Time Inc posts weaker revenues but shares rise as it targets $400m in cost savings

Courtney Goldsmith
Follow Courtney
Donald Trump Makes Campaign Swing Through Iowa
Donald Trump was named Time magazine's Person of the Year in 2016 (Source: Getty)

Time Inc revealed lower than expected revenue for the second quarter as advertising sales dropped, but the publisher's shares rose after it announced it is targeting $400m (£308m) in cost savings.

The magazine publisher's share price initially fell six per cent in US morning trading, but it recovered to close 1.09 per cent higher at $13.95.

Time's revenue fell 9.7 per cent to $694m, missing analyst expectations of $703.5m, according to Thomson Reuters.

Magazine circulation revenue fell 12 per cent to $207m in the quarter to the end of June, while advertising revenue also fell about 12 per cent to $374m.

Time reported a loss of $44m, or 44 cents per share in the second quarter, compared with a profit of $18m, or 79 cents per share, a year earlier.

Time, which publishes Sports Illustrated, People and the eponymous Time magazines, has targeted $400m in spending cuts as it, like other traditional publishers, struggles to boost magazine and ad sales due to the rise in online news and entertainment.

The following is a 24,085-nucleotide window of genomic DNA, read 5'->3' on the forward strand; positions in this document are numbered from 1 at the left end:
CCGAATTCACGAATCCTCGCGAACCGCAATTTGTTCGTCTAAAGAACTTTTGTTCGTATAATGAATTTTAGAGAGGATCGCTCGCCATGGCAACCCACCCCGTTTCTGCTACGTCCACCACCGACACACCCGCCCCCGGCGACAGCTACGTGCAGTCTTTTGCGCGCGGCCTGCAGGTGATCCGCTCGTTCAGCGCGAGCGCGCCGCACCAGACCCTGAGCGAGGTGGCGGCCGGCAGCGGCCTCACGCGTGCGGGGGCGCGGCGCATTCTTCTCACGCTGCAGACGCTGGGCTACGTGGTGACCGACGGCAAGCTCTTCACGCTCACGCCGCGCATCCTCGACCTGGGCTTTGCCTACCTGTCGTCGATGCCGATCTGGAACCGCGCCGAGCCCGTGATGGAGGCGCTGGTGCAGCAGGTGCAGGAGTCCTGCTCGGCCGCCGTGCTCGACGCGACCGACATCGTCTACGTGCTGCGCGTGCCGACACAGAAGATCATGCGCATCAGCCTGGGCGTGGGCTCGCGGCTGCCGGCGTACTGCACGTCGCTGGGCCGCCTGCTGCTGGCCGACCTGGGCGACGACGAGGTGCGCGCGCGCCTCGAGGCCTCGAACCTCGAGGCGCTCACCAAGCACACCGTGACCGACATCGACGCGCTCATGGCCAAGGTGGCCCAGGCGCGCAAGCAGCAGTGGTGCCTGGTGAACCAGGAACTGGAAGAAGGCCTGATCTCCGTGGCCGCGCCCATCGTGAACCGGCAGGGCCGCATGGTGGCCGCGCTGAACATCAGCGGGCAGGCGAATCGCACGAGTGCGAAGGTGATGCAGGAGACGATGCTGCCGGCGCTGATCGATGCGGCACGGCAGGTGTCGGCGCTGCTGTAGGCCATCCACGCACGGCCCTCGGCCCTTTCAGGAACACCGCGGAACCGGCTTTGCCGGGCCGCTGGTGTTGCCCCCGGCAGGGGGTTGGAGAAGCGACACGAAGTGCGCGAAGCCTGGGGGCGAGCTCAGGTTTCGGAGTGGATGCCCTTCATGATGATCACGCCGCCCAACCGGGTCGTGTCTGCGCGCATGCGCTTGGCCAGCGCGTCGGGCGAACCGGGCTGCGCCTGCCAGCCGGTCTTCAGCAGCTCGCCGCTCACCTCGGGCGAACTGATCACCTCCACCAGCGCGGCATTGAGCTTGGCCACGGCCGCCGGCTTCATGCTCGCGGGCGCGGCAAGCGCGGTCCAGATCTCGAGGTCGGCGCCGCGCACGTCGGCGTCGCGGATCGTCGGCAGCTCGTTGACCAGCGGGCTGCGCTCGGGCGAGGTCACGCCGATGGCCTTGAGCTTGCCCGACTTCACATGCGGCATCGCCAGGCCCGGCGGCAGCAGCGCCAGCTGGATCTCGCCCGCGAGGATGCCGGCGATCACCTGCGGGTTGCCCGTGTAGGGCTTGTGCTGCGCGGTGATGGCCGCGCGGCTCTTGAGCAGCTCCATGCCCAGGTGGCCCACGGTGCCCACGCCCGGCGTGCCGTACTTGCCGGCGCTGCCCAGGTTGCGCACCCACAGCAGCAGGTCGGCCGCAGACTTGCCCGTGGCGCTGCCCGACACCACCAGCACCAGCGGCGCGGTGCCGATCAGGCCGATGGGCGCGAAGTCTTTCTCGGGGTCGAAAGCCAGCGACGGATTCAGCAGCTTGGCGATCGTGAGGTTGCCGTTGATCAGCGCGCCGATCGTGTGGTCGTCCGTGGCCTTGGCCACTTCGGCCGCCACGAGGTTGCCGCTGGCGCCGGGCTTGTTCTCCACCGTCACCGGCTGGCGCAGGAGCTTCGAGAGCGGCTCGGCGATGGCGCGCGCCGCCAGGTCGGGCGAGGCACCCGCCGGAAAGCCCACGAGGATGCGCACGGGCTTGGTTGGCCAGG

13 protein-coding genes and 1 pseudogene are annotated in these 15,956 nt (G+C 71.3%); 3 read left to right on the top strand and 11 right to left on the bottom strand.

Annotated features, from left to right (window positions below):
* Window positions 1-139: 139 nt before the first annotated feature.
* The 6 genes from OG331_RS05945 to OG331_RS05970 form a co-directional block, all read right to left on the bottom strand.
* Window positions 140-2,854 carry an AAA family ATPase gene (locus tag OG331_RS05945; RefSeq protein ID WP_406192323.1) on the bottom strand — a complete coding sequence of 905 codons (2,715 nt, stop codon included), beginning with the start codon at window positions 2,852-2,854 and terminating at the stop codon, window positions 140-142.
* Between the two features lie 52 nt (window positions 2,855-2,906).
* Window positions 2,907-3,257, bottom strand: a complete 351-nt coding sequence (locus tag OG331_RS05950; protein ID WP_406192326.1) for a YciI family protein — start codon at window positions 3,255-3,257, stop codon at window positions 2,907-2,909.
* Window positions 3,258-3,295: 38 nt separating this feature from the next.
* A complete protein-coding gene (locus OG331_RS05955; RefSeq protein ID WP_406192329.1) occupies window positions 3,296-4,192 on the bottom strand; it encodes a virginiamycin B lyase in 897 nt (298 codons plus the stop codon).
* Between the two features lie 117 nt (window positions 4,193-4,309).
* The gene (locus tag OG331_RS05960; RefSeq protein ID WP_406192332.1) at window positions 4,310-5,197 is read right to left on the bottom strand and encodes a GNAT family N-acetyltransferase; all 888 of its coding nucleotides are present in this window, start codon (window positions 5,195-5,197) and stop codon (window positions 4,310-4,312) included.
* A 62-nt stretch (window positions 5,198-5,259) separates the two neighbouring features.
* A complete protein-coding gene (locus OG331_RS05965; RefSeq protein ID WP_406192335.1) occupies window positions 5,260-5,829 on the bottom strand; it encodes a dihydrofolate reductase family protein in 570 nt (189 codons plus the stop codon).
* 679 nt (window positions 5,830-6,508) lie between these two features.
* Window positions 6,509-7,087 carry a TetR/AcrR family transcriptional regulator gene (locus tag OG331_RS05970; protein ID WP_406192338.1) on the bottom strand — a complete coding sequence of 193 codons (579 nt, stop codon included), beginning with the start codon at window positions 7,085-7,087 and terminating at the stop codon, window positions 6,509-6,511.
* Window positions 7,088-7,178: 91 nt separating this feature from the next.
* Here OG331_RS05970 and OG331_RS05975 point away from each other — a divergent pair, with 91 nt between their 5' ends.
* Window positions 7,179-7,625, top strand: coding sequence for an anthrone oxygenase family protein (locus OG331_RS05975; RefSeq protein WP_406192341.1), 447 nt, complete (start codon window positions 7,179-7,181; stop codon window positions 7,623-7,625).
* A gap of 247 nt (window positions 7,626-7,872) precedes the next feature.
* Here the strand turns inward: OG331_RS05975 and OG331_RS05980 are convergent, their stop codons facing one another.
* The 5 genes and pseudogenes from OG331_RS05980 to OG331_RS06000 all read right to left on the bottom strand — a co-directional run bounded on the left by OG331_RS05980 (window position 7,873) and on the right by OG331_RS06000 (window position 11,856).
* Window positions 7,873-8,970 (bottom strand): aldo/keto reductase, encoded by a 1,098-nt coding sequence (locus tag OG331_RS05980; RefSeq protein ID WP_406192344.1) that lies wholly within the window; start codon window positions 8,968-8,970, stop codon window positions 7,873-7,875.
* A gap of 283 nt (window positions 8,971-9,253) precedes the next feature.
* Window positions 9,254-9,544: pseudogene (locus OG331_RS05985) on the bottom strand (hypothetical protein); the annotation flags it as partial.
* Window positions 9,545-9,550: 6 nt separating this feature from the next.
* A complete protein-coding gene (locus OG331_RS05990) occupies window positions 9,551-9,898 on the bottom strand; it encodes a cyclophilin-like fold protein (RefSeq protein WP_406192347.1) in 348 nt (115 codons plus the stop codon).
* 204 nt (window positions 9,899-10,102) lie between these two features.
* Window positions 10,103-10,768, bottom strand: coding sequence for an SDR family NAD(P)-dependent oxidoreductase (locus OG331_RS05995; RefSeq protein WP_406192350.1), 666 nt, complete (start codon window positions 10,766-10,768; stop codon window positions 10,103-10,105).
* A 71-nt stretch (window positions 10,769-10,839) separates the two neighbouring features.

Read more: Time Inc swings into loss from third quarter

President and chief executive Rich Battista said,

We’ve been moving with speed and, most significantly, we are announcing today, a strategic transformation program based on a thorough review of Time Inc’s business.

Through this review, we have greater confidence in our path to accelerate the optimisation of costs and revenue growth drivers. We have already targeted more than $400 million of run-rate cost savings, with the majority of initiatives expected to be implemented over the course of the next 18 months.

Battista said the company will use a portion of those savings to invest in key growth areas including native and branded content, video, data and targeting, paid products and services, and brand extensions.

"With this program, we expect to realise significant cost savings and reinvest in our future, and we see a path to a minimum range of $500m to $600m of adjusted OIBDA [operating income before depreciation and amortisation] within the next three to four years," Battista said.

Read more: Donald Trump has beaten Nigel Farage to be named Time's Person of the Year

Related articles